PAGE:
Switzerland-based Novartis ($NVS) sees Mumbai's Sun Pharmaceutical Industries meeting its February target start date for sales of generic Gleevec/Glivec (imatinib), putting the Indian drugmaker in the spotlight on the deadline.
The expectation by Novartis in the Jan. 27 earnings call is of interest because of an earlier generic launch of Diovan that was repeatedly delayed. Sun set a a Feb. 1 launch date for Gleevec when it announced U.S. FDA generic approval in early December.
Novartis benefitted for several quarters in 2014 when then Daiichi Sankyo-owned Ranbaxy Laboratories repeatedly failed to get a generic version of Diovan (valsartan) on the market because of quality issues at its Mohali manufacturing facility. That facility as well as the company are now owned by Sun and it remains a troubled operating unit along with Sun's own plant in Halol, India--a facility that accounts for about 15% of its U.S. sales.
Sun reports financial third-quarter earnings in February. It is however expected to formally announce the launch before then or provide an update.
"In 2016, we expect genericization of Gleevec to start in February in the U.S., and December in Europe, contributing to the overall expected generic impact of $3.2 billion," said Harry Kirsch, Novartis' chief financial officer.
"Excluding the Gleevec generic impact, sales growth is expected to be in the mid-single digit, and core operating income is expected to be in the mid-teens. We expect 2016 to be a transition year, with very different dynamics during the different quarters and half one and half two, within the broadly in line guidance for the full year."David Epstein
David Epstein, division head of pharmaceuticals, also reiterated that the launch date is likely to be met.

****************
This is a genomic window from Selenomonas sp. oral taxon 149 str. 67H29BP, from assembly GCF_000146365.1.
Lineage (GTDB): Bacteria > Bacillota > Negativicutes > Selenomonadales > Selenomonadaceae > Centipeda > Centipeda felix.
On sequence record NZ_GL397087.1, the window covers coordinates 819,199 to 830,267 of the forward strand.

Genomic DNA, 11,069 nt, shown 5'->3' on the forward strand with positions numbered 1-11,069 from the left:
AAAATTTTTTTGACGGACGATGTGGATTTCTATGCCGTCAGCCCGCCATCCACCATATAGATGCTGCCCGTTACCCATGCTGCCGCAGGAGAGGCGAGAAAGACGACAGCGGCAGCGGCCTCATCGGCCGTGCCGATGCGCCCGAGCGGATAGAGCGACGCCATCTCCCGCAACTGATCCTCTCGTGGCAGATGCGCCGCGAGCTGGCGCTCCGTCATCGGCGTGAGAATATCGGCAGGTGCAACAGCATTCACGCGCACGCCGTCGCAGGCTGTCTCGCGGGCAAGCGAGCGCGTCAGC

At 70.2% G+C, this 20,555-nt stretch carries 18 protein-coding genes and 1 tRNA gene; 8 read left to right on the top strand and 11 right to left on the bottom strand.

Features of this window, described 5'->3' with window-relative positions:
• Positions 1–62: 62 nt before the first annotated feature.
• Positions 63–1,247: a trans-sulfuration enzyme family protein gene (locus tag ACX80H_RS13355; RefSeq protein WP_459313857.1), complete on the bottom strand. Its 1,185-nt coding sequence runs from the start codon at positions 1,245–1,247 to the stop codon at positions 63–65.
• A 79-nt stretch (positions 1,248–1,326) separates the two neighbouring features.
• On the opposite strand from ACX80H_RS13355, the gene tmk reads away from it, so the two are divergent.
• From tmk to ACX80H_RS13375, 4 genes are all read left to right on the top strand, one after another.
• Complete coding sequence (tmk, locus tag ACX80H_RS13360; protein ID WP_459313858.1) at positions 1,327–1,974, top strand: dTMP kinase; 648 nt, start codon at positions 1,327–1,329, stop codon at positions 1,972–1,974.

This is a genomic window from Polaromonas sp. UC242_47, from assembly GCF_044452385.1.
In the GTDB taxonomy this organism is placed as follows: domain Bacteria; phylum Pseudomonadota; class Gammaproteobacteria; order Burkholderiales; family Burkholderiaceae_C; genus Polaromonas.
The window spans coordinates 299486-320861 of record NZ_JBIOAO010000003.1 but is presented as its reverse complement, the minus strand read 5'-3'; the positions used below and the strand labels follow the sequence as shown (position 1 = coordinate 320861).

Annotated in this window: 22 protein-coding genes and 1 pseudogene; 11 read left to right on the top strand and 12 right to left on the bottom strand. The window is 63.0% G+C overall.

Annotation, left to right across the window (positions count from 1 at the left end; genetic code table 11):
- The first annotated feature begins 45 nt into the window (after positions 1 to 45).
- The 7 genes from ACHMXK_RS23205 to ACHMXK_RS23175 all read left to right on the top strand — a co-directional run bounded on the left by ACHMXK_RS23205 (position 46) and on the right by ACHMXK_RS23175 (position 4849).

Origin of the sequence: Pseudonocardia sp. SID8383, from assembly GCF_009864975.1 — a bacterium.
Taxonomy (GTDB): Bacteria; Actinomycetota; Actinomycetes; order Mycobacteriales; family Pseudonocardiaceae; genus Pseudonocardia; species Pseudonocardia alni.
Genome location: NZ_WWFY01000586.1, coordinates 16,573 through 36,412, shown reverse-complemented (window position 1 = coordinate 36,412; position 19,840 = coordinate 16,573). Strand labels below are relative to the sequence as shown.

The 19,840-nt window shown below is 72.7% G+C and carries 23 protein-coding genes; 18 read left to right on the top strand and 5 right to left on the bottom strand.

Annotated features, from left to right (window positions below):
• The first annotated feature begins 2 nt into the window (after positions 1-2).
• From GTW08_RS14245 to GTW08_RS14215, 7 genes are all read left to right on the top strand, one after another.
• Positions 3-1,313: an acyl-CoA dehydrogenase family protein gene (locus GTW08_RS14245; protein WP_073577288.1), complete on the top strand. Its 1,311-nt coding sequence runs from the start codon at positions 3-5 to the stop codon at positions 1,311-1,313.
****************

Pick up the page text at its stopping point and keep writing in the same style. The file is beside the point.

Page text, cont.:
"For Gleevec, we assumed, as you've pointed out, a February entry of the first generic. We believe they will be exclusive for that first six months, and our working assumption is there will be multiple entrants after that six months."
CEO Joe Jimenez spent quite a bit of time talking about the efforts to turn the troubled Alcon unit around generally.
But for Asia he largely bypassed a question by Citigroup analyst Andrew Baum on whether "overfilled channels or debts that were written off in Asia on the surgical business reflected mismanagement or issues in relation to the supply chain … and whether those have been corrected in terms of both the bonus structure for your employees within Asia or within the surgical business."
Jimenez said that "in terms of the bad debt in Asia Pacific that you mentioned regarding some equipment sales, that is now behind us, and we have, there is training, there's education, there's changing incentives that put that behind us also. So really it is ensuring that we have best-in-class customer service and for the most part, we're through the woods after the fourth quarter."
And Marietta Miemietz, an analyst with Primavenue, asked Epstein for an update on China and the far-reaching healthcare policy reform in play, including changes to prescription policies at state-run hospitals.
"China is putting in place a number of reforms across sectors, but in particular in healthcare, in order to both control spending, and to expand access to medicines across their populations," Epstein said.
"So there are positives and negatives. You're right, they changed the drug prescribing incentive, which slows growth. You asked whether that would be cyclical. I mean, obviously the impact at the beginning is greater than later on, because of an inventory draw that happens within hospitals. Having said that, there are multiple other changes to reimbursement policies in China, including more bidding on a local basis, which depending upon the product and the company, can either be an upside growth or a downside growth."
"Having said all of that, the Chinese market overall has clearly slowed. From about a year and a half ago, it's growing about 14% a year, and the overall market … is growing 4% a year. We're doing much better than that, but nonetheless, the mark to market has slowed and given the Chinese issues with their economic growth in general, I would not expect it to bounce back in the near term. But eventually, we all hope that the Chinese market economy does ultimately rebound."
Novartis does not break out China sales, but for pharmaceuticals Asia/Africa and Australasia saw a gain of 9% in the fourth quarter in constant currency.
- here's the Novartis earnings release